When Lightning Strikes
Lightning is a rapid discharge of electrical energy in the atmosphere.
Each spark can span over five miles in length, reach temperatures hotter than the surface of the sun and contain 100 million volts of electricity.
Lightning strikes are not only dangerous, they can be deadly.
The electrostatic discharge occurs within a cloud, between clouds, or between a cloud and the ground.
Lightning doesn't strike the ocean as much as land, but when it does, it spreads out over the water, which acts as a conductor. It can hit boats that are nearby, and electrocute fish that are near the surface.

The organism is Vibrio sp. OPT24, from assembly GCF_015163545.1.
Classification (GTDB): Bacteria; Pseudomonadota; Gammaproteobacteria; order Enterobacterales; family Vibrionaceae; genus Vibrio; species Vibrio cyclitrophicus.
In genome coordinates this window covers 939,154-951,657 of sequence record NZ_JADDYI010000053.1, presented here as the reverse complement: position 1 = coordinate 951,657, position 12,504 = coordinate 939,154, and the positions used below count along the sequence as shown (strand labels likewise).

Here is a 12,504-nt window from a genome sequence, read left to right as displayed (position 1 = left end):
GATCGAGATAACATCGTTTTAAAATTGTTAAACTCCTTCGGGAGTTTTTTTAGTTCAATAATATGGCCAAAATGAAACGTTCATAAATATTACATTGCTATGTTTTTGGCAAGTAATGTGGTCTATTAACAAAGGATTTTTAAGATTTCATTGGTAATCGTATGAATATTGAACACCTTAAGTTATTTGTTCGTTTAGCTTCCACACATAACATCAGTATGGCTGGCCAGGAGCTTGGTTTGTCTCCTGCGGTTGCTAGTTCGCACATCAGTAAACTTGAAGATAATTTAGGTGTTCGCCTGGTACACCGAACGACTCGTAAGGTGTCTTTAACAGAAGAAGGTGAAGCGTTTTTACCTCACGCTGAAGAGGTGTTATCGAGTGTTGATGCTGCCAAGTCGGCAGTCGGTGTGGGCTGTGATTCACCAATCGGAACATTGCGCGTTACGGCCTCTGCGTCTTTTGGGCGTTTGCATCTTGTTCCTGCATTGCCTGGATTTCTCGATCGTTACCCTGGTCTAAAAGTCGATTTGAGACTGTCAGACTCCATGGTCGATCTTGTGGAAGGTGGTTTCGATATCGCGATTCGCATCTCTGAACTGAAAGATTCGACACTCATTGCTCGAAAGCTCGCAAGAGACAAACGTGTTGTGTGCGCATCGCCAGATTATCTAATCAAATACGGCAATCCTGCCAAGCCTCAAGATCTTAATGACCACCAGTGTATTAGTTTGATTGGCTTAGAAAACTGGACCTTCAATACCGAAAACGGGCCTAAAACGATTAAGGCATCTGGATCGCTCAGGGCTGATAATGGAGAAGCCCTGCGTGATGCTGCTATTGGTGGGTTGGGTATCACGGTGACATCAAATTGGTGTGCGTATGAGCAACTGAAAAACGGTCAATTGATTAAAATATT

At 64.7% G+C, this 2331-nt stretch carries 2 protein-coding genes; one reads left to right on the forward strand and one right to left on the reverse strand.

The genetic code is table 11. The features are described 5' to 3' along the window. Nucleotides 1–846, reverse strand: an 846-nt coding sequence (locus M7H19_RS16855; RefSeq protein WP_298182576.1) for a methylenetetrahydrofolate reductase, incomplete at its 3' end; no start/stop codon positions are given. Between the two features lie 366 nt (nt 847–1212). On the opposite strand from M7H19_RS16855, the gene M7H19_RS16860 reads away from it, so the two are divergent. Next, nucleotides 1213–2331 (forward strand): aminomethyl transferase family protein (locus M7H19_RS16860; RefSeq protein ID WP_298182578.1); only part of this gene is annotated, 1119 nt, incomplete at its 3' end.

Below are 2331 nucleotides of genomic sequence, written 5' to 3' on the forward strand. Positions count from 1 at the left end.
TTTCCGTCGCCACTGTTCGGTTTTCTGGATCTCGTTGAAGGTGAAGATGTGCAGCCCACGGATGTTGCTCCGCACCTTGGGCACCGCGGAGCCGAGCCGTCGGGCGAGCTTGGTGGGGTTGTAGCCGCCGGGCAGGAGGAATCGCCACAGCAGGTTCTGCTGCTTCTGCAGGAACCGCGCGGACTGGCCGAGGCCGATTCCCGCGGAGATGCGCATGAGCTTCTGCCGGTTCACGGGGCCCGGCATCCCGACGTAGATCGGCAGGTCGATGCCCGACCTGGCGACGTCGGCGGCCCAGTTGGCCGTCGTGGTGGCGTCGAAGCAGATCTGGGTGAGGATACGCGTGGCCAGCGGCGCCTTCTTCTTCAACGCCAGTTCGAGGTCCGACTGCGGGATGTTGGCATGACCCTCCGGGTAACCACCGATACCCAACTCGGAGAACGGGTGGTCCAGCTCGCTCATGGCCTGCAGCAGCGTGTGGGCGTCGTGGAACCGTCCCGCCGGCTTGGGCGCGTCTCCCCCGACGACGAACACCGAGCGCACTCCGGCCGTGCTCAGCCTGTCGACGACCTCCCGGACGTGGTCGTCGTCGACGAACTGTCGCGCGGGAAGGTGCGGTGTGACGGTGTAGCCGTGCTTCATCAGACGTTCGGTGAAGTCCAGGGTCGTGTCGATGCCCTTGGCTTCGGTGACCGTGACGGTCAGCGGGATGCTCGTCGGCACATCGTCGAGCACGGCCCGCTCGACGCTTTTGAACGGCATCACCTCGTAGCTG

If you're at the beach and hear thunder or see lightning, get out of the water. Get off the beach and take shelter in a building or in your car. If you're at sea, head back to a shelter on land. If you can't, either stay low in the boat or retreat to a cabin. Do not use electronic equipment during the storm.
Every year, millions of lightning flashes fill our skies. Each one has the potential to cause a devastating and shocking impact.